Objective: To determine the prevalence of potentially inappropriate long term prescribing in general practice in the United Kingdom.
Design: Review of 62 studies of the appropriateness of prescribing identified from seven electronic databases, from reference lists, and by hand searching of journals. A nominal group of 10 experts helped to define the appropriateness of prescribing.
Setting: General practice in the United Kingdom.
Main outcome measures: Prevalences of 19 indicators of inappropriate long term prescribing representing five dimensions: indication, choice of drug, drug administration, communication, and review.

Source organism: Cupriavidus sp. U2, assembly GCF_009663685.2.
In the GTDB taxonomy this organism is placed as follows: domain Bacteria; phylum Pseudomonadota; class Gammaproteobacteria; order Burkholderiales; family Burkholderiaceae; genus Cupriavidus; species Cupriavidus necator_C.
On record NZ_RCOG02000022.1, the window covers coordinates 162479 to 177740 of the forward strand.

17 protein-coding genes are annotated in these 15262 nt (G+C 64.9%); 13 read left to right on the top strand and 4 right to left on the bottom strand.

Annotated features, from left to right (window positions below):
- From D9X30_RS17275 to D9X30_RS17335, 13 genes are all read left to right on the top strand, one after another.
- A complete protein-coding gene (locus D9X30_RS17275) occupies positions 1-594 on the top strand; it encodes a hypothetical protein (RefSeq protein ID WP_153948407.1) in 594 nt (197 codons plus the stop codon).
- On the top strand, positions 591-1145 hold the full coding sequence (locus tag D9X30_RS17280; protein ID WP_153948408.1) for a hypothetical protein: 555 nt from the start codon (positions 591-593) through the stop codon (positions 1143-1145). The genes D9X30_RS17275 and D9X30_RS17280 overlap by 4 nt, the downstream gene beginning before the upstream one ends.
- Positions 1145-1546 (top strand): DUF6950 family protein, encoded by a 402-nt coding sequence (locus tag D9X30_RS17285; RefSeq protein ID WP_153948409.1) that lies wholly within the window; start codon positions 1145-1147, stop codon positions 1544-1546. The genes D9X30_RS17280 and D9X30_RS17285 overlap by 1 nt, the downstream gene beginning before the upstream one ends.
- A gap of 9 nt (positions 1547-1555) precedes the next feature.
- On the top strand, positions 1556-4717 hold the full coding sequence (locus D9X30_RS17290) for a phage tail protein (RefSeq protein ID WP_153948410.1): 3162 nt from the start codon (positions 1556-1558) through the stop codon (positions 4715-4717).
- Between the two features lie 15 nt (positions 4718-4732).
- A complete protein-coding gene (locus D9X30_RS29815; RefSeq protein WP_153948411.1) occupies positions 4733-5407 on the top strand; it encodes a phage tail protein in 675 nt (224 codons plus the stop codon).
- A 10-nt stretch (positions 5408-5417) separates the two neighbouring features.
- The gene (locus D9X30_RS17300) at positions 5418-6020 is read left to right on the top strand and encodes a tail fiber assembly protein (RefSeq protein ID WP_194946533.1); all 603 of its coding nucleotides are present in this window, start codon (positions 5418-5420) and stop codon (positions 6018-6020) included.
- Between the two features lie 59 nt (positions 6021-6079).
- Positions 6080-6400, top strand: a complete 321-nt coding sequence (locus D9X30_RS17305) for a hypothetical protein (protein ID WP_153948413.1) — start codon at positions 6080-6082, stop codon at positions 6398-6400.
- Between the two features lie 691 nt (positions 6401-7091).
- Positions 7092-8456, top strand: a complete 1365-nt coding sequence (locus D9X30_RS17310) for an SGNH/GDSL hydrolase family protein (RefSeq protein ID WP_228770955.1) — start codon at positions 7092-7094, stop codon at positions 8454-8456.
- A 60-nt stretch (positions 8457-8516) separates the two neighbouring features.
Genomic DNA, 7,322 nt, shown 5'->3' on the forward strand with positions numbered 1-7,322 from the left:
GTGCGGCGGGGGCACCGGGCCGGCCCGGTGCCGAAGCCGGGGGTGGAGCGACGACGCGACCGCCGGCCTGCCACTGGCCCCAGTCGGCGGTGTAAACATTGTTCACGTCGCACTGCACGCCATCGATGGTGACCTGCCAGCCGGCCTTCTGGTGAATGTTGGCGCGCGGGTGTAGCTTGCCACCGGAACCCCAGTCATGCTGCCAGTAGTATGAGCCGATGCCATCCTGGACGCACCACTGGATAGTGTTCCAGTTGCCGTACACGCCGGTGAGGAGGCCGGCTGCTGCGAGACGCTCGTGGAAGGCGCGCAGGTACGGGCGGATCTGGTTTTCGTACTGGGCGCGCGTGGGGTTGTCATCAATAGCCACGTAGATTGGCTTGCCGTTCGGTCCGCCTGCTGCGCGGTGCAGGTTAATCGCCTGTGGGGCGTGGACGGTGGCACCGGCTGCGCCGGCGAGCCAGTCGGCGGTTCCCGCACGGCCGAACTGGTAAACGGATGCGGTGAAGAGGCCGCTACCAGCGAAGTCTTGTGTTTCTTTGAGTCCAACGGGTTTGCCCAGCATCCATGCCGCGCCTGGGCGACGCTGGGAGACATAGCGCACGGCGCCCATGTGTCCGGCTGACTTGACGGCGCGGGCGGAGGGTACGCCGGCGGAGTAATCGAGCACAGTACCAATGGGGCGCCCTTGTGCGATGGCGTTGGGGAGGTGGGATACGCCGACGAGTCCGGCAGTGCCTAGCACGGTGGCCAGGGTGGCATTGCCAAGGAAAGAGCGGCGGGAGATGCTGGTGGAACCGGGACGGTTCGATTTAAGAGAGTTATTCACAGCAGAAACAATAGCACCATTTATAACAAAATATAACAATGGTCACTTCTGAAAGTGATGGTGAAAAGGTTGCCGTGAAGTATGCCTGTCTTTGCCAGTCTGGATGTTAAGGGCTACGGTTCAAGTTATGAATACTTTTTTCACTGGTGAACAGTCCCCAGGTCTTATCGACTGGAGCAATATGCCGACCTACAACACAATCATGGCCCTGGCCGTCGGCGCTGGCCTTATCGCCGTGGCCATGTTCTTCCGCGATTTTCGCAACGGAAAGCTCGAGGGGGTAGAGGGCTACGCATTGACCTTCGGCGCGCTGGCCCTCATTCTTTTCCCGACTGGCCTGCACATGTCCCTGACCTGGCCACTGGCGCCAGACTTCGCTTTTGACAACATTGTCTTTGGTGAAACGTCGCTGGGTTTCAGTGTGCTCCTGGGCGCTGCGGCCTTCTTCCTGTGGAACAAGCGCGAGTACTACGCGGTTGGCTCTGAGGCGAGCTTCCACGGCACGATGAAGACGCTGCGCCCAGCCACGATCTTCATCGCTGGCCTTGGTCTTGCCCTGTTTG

Results: Prevalences of potentially inappropriate prescribing varied by indicator and chronic condition, but drug dosages outside the therapeutic range consistently recorded the highest rates. The lowest rates were generally associated with indicators of the choice of the drug, except cost minimisation. Communication is studied less frequently than other dimensions of prescribing appropriateness.
Conclusions: The evidence base to support allegations of widespread inappropriate prescribing in general practice is unsound. Although inappropriate prescribing has occurred, the scale of the problem is unknown because of limitations associated with selection of a standard, publication bias, and uncertainty about the context of prescribing decisions. Opportunities for cost savings and effectiveness gains are thus unclear. Indicators applicable to individual patients could yield evidence of prescribing appropriateness.